More airlines are rolling out new and improved services thanks to satellite technology, industry leaders said at the recent Singapore Airshow, with the public increasingly demanding Wi-Fi on planes.
US-based Honeywell Aerospace and Gogo, which supply in-flight connectivity systems to airlines, are collaborating with satellite giant Inmarsat to implement the “first global high-speed broadband for the skies” dubbed the Global Xpress (GX) Aviation network.
Briand Greer, president of Honeywell Aerospace Asia Pacific, said in-flight Wi-Fi could generate $2.8bn for the company alone over the next 20 years. He estimates that around seven to eight percent of airlines currently offer wireless connection, but says this number is expected to grow to 25% by 2018. After years of being bogged down by weak demand due to poor signal quality, in-flight Wi-Fi can now enable download speeds of up to 50 megabits per second, Greer said.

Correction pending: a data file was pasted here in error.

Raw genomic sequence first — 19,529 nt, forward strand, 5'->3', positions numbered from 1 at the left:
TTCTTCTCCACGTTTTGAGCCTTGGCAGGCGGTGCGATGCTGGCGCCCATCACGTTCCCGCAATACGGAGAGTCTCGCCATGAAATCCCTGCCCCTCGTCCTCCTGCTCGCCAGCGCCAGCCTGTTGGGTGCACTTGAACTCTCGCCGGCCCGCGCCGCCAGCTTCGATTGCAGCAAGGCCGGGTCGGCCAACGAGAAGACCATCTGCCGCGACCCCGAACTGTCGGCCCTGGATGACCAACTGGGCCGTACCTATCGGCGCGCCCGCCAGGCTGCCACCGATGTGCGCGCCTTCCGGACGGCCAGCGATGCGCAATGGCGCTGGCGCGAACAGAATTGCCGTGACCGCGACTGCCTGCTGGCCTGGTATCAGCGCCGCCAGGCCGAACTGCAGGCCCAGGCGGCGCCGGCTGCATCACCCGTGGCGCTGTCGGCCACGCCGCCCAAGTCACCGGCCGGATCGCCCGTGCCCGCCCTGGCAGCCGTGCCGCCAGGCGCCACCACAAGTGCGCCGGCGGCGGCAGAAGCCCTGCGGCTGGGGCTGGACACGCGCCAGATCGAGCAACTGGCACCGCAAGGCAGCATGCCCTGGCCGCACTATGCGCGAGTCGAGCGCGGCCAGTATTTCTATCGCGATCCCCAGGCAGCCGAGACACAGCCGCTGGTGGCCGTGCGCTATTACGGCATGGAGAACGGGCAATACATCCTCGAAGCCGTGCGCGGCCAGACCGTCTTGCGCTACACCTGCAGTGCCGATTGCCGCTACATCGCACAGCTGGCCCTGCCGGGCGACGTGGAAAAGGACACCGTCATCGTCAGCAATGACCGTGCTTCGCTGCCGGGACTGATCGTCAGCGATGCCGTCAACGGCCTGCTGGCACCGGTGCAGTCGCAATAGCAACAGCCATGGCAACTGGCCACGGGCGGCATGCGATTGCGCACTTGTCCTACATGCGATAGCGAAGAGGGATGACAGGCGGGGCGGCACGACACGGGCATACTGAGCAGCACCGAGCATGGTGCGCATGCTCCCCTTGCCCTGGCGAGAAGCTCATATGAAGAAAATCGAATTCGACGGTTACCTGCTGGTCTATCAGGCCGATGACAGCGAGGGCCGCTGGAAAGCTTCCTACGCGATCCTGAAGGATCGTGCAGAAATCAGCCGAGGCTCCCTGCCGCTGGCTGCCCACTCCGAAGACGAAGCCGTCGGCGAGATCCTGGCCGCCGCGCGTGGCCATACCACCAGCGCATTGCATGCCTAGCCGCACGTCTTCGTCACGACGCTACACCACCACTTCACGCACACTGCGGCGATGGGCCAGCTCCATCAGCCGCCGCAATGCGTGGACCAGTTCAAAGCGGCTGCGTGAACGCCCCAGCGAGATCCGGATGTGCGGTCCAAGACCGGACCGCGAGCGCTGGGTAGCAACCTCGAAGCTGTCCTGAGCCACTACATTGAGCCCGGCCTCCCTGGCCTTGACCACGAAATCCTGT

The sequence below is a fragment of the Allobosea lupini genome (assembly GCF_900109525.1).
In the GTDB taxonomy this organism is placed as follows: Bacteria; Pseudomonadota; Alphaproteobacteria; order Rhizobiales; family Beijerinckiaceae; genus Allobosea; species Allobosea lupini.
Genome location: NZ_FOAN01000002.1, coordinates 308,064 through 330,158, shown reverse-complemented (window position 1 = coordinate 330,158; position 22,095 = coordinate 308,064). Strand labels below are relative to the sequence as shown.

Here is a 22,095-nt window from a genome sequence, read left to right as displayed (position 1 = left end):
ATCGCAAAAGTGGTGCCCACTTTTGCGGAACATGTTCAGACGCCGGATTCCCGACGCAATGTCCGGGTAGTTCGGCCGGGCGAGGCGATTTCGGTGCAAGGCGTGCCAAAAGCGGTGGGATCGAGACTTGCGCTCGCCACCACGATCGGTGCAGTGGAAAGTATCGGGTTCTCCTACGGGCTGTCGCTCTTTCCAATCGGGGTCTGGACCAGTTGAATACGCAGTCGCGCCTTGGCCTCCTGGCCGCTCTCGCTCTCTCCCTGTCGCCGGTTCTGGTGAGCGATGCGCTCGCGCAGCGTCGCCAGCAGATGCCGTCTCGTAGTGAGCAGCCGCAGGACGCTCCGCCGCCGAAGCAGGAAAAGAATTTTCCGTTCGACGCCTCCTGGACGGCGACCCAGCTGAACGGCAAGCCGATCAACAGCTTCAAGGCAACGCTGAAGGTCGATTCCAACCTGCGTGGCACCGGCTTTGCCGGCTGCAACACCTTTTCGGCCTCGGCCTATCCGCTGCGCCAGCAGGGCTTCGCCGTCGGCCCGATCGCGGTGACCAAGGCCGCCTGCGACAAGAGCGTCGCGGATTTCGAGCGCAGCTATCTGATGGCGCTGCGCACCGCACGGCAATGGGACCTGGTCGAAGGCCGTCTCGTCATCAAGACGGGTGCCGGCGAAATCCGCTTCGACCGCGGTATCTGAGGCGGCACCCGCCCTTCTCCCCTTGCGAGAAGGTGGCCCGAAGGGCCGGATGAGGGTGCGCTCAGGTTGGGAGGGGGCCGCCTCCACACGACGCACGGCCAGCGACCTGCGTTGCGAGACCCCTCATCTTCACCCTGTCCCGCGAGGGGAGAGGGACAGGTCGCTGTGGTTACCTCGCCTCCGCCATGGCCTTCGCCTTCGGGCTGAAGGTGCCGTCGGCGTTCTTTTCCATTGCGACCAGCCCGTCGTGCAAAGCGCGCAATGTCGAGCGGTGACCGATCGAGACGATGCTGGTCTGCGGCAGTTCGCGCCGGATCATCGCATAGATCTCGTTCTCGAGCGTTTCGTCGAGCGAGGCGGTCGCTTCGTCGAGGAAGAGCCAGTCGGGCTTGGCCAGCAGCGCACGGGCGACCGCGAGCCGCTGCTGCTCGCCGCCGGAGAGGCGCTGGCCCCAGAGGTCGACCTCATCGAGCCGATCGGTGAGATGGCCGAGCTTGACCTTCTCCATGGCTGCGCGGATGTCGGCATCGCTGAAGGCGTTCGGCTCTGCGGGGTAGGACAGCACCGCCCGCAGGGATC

“How we describe it is it will be like you are sitting at Starbucks with your smartphone, your computer and your iPad,” Greer told reporters.
Onboard Wi-Fi is not a new idea – European carrier Lufthansa debuted Conexxion by Boeing’s system in 2004. But by 2006 the company announced its exit after the expected growth in the market did not materialize. Recent surveys by Airbus and Honeywell, however, suggest that the market might now be ready as passengers increasingly expect airlines to have in-flight wireless services.